System Thoughts

Your entire life is spent living under one system or another whether you like it or not.

When I worked in the Middle East, I had to abide by their rules and regulations or face the consequences. For example; they drive on the right hand side of the road whilst I am used to driving on the left hand side of the road. It would be futile to drive on the left side of the road because their society had decided otherwise. If I did, I would either have an accident or land up in jail. I decided to abide by their rules although they were contrary to what I had been taught.

So who made the rules about which side of the road to drive on and why?

Culture has a huge role to play in the development of society in which we live.  Many countries were established by natural borders such as mountain ranges, deserts and the sea. It was only when countries were conquered through battle that political or invisible borders were established. Usually the conquerors enforced new society standards, which were based upon their culture, on the vanquished.

This evidence can still be seen in Africa today from the colonial days when Europe divided up Africa. In South Africa there were two main contenders namely the British and the Dutch. The Dutch colonised the Cape and brought their government with them. The free citizens did not like what was happening and left for greener pastures. They met up with a lot of resistance from the local tribes with bloody battles marking their trek. The British took over the Cape and Natal which led to war.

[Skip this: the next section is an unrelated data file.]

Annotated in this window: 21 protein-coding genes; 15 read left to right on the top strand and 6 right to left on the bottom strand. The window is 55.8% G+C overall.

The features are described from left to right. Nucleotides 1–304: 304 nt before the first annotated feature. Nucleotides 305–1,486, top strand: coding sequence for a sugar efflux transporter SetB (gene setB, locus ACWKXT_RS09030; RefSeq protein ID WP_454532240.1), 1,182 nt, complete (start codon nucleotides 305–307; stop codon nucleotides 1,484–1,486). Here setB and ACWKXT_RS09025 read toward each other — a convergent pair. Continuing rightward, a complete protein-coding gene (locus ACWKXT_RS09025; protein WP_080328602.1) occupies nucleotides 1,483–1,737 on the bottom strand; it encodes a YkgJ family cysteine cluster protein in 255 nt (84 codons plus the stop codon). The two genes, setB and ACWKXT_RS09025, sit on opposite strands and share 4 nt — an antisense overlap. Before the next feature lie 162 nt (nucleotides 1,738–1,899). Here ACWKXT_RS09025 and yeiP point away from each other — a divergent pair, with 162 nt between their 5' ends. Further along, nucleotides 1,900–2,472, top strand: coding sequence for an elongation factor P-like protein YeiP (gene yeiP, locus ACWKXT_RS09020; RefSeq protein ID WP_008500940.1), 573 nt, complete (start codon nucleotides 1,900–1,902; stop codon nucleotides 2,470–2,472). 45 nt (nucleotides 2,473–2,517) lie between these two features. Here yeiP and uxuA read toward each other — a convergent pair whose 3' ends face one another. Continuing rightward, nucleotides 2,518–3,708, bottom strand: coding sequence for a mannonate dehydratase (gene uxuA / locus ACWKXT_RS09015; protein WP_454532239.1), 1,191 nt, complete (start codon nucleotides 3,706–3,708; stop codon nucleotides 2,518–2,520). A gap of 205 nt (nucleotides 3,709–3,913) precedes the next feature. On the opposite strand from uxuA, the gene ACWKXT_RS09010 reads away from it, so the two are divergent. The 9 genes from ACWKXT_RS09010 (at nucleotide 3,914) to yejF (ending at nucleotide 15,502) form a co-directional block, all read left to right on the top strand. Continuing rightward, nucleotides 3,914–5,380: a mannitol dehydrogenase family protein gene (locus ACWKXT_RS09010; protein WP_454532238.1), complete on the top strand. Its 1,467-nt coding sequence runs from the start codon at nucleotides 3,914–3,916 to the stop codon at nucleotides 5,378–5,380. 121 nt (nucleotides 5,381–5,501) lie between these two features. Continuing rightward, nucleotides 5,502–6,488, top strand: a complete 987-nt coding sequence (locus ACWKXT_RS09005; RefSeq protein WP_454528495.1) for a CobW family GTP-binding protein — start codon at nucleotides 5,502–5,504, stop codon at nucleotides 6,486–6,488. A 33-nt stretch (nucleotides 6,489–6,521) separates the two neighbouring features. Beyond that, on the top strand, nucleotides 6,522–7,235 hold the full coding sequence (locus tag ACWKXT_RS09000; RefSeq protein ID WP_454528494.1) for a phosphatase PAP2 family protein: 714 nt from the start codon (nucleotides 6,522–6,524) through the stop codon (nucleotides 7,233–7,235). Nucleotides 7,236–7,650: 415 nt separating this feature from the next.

Culture fighting culture.

In South Africa there are two distinct cultures that operate namely the white culture taken from the European model and the black culture based on the African model. They are two entirely different points of view in which people live. The one accepts certain norms as a standard whilst the others reject them outright.

A typical example of this is what white people consider to be good manners. If you speak to a person you should speak in a tone that is within earshot and not overly loud. In African culture you speak loudly because if you are speaking quietly to someone else then you are an informer or whispering secrets. In the late 70’s when anti government protests took place, many alleged informers were executed and a form of paranoia took hold. Thus you spoke loudly so that you were not perceived as bearing secrets or working for the government.

So which culture is right and how do you justify your answer?
Is culture pulling your strings?

Believe nothing merely because you have been told it. Do not believe what your teacher tells you merely out of respect for the teacher. But whatsoever, after due examination and analysis, you find to be kind, conducive to the good, the benefit, the welfare of all beings – that doctrine believe and cling to, and take it as your guide.

Buddha (568-488 BC)

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